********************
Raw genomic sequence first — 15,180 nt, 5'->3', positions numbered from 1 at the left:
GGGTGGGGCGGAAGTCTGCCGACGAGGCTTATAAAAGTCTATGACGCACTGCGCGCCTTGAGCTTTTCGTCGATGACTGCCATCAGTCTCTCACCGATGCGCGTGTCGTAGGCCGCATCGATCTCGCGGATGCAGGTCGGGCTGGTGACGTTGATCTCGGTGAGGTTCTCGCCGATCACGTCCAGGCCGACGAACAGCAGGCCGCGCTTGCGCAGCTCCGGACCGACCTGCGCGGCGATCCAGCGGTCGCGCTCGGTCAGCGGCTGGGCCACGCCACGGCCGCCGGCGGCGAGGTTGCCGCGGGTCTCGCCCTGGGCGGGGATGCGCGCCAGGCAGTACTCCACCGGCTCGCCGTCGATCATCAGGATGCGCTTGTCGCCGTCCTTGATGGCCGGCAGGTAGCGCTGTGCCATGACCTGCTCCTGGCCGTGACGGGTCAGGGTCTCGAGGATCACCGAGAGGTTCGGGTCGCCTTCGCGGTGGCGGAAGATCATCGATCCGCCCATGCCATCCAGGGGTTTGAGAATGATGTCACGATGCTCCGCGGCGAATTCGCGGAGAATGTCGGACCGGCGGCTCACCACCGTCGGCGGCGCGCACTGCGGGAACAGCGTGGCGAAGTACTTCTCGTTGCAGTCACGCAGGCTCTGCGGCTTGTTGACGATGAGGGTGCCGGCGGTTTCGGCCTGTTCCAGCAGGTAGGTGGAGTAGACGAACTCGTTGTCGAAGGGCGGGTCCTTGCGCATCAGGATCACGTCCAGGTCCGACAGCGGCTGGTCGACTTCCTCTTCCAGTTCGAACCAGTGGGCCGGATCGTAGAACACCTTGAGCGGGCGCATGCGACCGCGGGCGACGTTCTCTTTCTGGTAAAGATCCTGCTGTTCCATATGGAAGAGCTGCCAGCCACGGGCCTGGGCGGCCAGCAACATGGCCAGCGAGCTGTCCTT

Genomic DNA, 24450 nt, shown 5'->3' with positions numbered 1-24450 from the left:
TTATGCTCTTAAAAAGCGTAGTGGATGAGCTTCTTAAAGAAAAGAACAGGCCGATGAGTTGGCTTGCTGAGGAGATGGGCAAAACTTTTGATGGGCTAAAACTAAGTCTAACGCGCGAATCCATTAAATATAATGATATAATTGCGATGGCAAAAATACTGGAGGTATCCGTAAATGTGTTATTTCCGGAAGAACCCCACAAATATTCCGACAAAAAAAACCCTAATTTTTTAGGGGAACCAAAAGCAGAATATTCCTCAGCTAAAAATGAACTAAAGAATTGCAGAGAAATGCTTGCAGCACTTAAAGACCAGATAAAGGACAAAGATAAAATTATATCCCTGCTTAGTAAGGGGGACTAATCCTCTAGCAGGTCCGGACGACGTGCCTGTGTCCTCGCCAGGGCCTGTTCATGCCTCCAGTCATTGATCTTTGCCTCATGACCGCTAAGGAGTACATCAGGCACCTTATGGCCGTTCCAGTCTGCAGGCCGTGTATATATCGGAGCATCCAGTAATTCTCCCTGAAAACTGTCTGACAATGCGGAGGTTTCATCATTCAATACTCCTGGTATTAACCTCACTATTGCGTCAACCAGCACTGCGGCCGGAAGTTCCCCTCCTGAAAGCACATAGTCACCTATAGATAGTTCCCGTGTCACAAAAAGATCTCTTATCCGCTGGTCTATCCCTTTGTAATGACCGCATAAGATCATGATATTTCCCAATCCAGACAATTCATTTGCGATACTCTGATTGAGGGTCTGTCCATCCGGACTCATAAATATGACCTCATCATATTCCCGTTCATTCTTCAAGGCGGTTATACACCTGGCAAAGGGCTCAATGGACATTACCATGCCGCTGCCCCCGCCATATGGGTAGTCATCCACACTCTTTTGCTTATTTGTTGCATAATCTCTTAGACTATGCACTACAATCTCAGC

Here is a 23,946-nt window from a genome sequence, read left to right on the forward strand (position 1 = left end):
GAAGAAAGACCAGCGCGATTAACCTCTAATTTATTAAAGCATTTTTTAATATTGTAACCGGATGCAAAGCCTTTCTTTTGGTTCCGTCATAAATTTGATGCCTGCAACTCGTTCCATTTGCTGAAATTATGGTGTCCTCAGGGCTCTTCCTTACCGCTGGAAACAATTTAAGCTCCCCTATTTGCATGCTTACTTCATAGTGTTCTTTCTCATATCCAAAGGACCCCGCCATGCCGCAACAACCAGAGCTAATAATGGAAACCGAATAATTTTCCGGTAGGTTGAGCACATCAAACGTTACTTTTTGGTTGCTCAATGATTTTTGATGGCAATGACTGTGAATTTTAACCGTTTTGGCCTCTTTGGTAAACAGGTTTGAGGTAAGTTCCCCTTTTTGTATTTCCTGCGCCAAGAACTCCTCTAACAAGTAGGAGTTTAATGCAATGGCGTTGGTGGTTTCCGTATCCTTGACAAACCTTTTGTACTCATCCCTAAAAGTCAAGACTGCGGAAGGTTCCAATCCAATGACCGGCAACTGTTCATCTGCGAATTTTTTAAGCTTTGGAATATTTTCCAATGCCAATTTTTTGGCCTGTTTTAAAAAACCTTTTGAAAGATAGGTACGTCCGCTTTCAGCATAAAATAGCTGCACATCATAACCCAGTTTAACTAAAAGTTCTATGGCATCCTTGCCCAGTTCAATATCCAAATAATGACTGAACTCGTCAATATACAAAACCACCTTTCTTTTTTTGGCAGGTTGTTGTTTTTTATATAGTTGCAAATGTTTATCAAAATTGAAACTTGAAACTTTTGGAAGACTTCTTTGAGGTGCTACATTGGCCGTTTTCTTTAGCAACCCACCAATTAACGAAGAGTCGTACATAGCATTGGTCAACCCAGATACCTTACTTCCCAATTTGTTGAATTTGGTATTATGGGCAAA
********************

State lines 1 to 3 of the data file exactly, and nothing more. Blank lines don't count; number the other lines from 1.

Raw genomic sequence first — 15,180 nt, 5'->3', positions numbered from 1 at the left:
GGGTGGGGCGGAAGTCTGCCGACGAGGCTTATAAAAGTCTATGACGCACTGCGCGCCTTGAGCTTTTCGTCGATGACTGCCATCAGTCTCTCACCGATGCGCGTGTCGTAGGCCGCATCGATCTCGCGGATGCAGGTCGGGCTGGTGACGTTGATCTCGGTGAGGTTCTCGCCGATCACGTCCAGGCCGACGAACAGCAGGCCGCGCTTGCGCAGCTCCGGACCGACCTGCGCGGCGATCCAGCGGTCGCGCTCGGTCAGCGGCTGGGCCACGCCACGGCCGCCGGCGGCGAGGTTGCCGCGGGTCTCGCCCTGGGCGGGGATGCGCGCCAGGCAGTACTCCACCGGCTCGCCGTCGATCATCAGGATGCGCTTGTCGCCGTCCTTGATGGCCGGCAGGTAGCGCTGTGCCATGACCTGCTCCTGGCCGTGACGGGTCAGGGTCTCGAGGATCACCGAGAGGTTCGGGTCGCCTTCGCGGTGGCGGAAGATCATCGATCCGCCCATGCCATCCAGGGGTTTGAGAATGATGTCACGATGCTCCGCGGCGAATTCGCGGAGAATGTCGGACCGGCGGCTCACCACCGTCGGCGGCGCGCACTGCGGGAACAGCGTGGCGAAGTACTTCTCGTTGCAGTCACGCAGGCTCTGCGGCTTGTTGACGATGAGGGTGCCGGCGGTTTCGGCCTGTTCCAGCAGGTAGGTGGAGTAGACGAACTCGTTGTCGAAGGGCGGGTCCTTGCGCATCAGGATCACGTCCAGGTCCGACAGCGGCTGGTCGACTTCCTCTTCCAGTTCGAACCAGTGGGCCGGATCGTAGAACACCTTGAGCGGGCGCATGCGACCGCGGGCGACGTTCTCTTTCTGGTAAAGATCCTGCTGTTCCATATGGAAGAGCTGCCAGCCACGGGCCTGGGCGGCCAGCAACATGGCCAGCGAGCTGTCCTT

Genomic DNA, 24450 nt, shown 5'->3' with positions numbered 1-24450 from the left: